Results tagged “Google Voice”

September 30, 2009 2:01 PM

VoIP and POTS: Regulatory Classifications or Magical Incantations?

It's that time of the year again--when nothing is as it appears.  I know this because my kids started to nag me about Halloween costumes.  You know, what they should be (and what I have to buy).  The first catalogues started coming in the mail last week, and the Internet has been humming with on-line searches since then.  But, witches, goblins, and haunted houses aren't the only artificial distortions decorating the autumn landscape this year.

Last Friday, the 25th, AT&T sent a letter to the FCC complaining that Google asserts the right to offer a service that closely resembles regular phone service, but without terminating calls to high-cost providers, like "traffic pumpers."  To be able to selectively avoid completing calls to carriers that charge excessively high termination rates confers a big cost advantage over ones competitors.  Therefore, AT&T argues, on the one hand, that Google should be treated like every other provider of "phone" service and be required to terminate calls to all parties.  Google, for its part, claims that Google Voice is an application and not subject to "common carrier" obligations.  According to Google's service description, the "common carrier" transport portion of its service (if there is one) is provided by a competitive carrier called Bandwidth.Com.

Alternatively, AT&T explains that even if the "Google Voice" service is an "application" or an "information service" it violates the "fourth principle" of the FCC's existing Broadband Policy Statement principles, which apply to all providers of "telecommunications." para. 4. [Note: the existing Broadband Policy Statement principles apply not just to "telecommunications services" which would only cover "telecommunications" offered for a fee to the public, thus Google's point that its service is "free" does not mean it cannot violate a Broadband Freedom principle.]  The fourth Broadband Policy Principle provides that, "consumers are entitled to competition among network providers, application and service providers, and content providers."  AT&T also argues that, if Google Voice is an application, Google's service would violate the Commission's proposed "fifth" principle of "non-discrimination" which would ensure consumers that a provider could not block access to another provider.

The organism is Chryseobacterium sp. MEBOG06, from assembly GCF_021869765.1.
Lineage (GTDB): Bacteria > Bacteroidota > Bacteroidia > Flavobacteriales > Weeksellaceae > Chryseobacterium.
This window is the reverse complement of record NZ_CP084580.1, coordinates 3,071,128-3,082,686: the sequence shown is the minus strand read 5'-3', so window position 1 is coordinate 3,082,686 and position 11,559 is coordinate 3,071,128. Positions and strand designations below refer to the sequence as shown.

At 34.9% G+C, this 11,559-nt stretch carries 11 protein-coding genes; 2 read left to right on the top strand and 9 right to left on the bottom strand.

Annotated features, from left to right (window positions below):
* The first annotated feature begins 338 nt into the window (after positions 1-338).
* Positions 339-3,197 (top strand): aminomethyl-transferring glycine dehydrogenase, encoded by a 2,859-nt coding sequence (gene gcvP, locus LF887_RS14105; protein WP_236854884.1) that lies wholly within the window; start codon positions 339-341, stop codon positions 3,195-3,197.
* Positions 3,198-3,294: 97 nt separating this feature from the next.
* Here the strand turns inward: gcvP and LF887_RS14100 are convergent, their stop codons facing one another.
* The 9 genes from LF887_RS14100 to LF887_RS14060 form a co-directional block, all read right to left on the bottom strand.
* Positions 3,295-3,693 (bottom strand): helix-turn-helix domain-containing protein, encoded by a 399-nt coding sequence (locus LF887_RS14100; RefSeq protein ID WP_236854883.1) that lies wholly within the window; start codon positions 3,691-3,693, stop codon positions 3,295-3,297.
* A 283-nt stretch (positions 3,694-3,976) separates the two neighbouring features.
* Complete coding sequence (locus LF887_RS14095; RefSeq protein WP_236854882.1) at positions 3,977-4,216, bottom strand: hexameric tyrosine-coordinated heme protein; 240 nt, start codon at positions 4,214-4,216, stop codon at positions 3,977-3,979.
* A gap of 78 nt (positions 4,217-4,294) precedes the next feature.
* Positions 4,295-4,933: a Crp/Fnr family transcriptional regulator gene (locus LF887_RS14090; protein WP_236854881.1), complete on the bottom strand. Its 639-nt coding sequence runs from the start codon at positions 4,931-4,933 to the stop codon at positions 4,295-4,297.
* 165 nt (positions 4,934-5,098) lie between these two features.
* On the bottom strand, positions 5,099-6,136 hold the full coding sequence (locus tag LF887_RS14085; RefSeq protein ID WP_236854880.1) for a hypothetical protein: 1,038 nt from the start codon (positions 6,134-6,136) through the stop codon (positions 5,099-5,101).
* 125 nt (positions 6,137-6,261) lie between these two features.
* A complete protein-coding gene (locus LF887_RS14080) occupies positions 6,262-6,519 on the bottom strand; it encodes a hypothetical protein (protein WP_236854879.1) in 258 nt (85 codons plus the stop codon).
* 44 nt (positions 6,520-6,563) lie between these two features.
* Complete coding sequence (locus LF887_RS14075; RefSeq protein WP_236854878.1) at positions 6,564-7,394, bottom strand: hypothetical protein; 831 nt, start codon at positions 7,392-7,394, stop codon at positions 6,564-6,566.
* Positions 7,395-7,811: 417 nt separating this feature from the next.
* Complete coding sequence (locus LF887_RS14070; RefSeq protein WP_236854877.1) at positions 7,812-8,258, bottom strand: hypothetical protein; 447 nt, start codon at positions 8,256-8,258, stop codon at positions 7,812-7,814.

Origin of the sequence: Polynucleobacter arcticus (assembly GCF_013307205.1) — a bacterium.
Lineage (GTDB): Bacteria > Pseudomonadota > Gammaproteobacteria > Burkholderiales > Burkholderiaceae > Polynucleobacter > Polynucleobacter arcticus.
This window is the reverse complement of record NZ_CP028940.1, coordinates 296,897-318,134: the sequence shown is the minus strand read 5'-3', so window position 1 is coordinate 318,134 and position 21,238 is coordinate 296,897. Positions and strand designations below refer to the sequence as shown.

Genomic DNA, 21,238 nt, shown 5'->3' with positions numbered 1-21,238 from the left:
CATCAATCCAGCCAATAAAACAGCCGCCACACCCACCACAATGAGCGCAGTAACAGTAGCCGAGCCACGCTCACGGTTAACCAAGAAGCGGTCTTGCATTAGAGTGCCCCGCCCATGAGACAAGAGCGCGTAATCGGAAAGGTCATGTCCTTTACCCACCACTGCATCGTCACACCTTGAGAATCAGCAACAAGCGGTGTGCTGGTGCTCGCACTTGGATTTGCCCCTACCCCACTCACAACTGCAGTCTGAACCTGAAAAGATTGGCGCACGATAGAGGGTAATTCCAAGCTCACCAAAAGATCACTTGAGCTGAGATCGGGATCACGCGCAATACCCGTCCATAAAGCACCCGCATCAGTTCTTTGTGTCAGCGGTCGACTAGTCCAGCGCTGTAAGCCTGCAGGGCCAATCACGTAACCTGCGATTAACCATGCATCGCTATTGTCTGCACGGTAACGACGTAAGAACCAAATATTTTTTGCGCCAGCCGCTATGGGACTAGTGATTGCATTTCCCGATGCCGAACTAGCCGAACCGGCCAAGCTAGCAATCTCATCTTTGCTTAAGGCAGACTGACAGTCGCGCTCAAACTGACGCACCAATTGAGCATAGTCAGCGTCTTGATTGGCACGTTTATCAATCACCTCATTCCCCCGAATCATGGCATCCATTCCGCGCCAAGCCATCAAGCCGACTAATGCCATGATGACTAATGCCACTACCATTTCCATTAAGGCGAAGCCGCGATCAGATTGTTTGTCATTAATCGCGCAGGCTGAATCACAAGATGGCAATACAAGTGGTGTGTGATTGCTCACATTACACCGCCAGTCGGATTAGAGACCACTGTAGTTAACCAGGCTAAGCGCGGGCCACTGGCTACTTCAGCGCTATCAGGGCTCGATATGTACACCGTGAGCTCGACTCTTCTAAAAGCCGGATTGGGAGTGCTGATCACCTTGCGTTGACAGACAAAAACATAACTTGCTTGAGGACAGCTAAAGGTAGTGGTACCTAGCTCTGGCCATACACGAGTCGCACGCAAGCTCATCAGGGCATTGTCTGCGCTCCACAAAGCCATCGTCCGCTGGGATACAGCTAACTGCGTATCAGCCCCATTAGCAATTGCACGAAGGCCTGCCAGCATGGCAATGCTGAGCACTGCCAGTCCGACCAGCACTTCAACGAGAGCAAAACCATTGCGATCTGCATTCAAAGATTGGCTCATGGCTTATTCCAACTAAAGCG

So, what's the big deal?  Where is the magic?  Where are the "illusions"?  Isn't this just a business-as-usual, Hatfield-McCoy, AT&T-sniping-at-Google letter?  Well, I'm not sure.  As I've disclosed before, I do some consulting for AT&T, but I wasn't involved in this letter, and  I'm not privy to AT&T's reasons for sending it, but I would caution against taking  the letter too literally--in the AT&T v. Google sense.  I'm just an educated observer, but I actually think another blog, Telecom Ramblings, got the right answer first in this post from September 27th. 

Continue reading VoIP and POTS: Regulatory Classifications or Magical Incantations?
August 6, 2009 5:40 PM

The FCC's Inscrutable "Screwtape" Letters

Last Friday, it was reported that the FCC sent a series of letters to Apple, AT&T, and Google reacting to an item reported in the New York Times that Apple, through its iPhone Apps Store, had refused to carry "Google Voice" (a call management application).  "Google Voice" (GV) is still available to iPhone customers by using the Google search engine on their iPhones, so I'm not completely sure what the disadvantage is to Google by not being allowed to "retail/give away" this application in the Apple "Apps Store" (but we'll assume there is some disadvantage because Google asked for "retail" placement, and was denied).  Nonetheless, as TeleComSense noted only a few weeks ago, in the unregulated world, the Supreme Court has only reluctantly found a duty to deal, even by dominant firms

Each letter asked different questions, depending on the firm being asked, about the episode in question--Apple's refusal to carry the GV application, AT&T's relationship to Apple and the decision to not carry the application, and Google's efforts to get its GV application placed in the iPhone Apps Store.  Now for the context that makes me "complexed" (so completely perplexed that I have an inferiority complex) about the FCC's letters--the explanation of why they are so inscrutable (we'll get to the Screwtape reference later).

Continue reading The FCC's Inscrutable "Screwtape" Letters